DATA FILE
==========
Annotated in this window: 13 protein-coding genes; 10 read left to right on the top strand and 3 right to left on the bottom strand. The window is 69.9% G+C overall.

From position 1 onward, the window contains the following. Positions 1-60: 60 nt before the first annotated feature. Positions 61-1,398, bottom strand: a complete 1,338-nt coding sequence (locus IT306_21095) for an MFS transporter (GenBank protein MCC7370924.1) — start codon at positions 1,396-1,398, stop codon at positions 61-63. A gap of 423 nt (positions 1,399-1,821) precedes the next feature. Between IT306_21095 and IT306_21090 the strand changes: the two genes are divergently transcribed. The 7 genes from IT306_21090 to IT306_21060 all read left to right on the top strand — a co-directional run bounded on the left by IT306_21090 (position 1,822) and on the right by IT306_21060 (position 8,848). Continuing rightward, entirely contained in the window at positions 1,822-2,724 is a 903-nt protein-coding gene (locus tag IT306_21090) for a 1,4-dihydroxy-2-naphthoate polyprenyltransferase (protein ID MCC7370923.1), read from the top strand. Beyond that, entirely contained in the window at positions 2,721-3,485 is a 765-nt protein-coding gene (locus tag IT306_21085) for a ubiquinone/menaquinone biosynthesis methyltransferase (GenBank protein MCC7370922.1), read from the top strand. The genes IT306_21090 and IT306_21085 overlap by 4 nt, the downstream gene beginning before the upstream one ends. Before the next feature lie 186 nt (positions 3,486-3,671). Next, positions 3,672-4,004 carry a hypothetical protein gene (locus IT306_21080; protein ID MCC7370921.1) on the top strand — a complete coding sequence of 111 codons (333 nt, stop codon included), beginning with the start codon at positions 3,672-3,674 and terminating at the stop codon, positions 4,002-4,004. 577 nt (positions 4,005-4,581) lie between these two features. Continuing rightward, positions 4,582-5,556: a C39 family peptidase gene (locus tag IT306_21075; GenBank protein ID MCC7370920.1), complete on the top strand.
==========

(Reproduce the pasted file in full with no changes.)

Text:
Annotated in this window: 13 protein-coding genes; 10 read left to right on the top strand and 3 right to left on the bottom strand. The window is 69.9% G+C overall.

From position 1 onward, the window contains the following. Positions 1-60: 60 nt before the first annotated feature. Positions 61-1,398, bottom strand: a complete 1,338-nt coding sequence (locus IT306_21095) for an MFS transporter (GenBank protein MCC7370924.1) — start codon at positions 1,396-1,398, stop codon at positions 61-63. A gap of 423 nt (positions 1,399-1,821) precedes the next feature. Between IT306_21095 and IT306_21090 the strand changes: the two genes are divergently transcribed. The 7 genes from IT306_21090 to IT306_21060 all read left to right on the top strand — a co-directional run bounded on the left by IT306_21090 (position 1,822) and on the right by IT306_21060 (position 8,848). Continuing rightward, entirely contained in the window at positions 1,822-2,724 is a 903-nt protein-coding gene (locus tag IT306_21090) for a 1,4-dihydroxy-2-naphthoate polyprenyltransferase (protein ID MCC7370923.1), read from the top strand. Beyond that, entirely contained in the window at positions 2,721-3,485 is a 765-nt protein-coding gene (locus tag IT306_21085) for a ubiquinone/menaquinone biosynthesis methyltransferase (GenBank protein MCC7370922.1), read from the top strand. The genes IT306_21090 and IT306_21085 overlap by 4 nt, the downstream gene beginning before the upstream one ends. Before the next feature lie 186 nt (positions 3,486-3,671). Next, positions 3,672-4,004 carry a hypothetical protein gene (locus IT306_21080; protein ID MCC7370921.1) on the top strand — a complete coding sequence of 111 codons (333 nt, stop codon included), beginning with the start codon at positions 3,672-3,674 and terminating at the stop codon, positions 4,002-4,004. 577 nt (positions 4,005-4,581) lie between these two features. Continuing rightward, positions 4,582-5,556: a C39 family peptidase gene (locus tag IT306_21075; GenBank protein ID MCC7370920.1), complete on the top strand.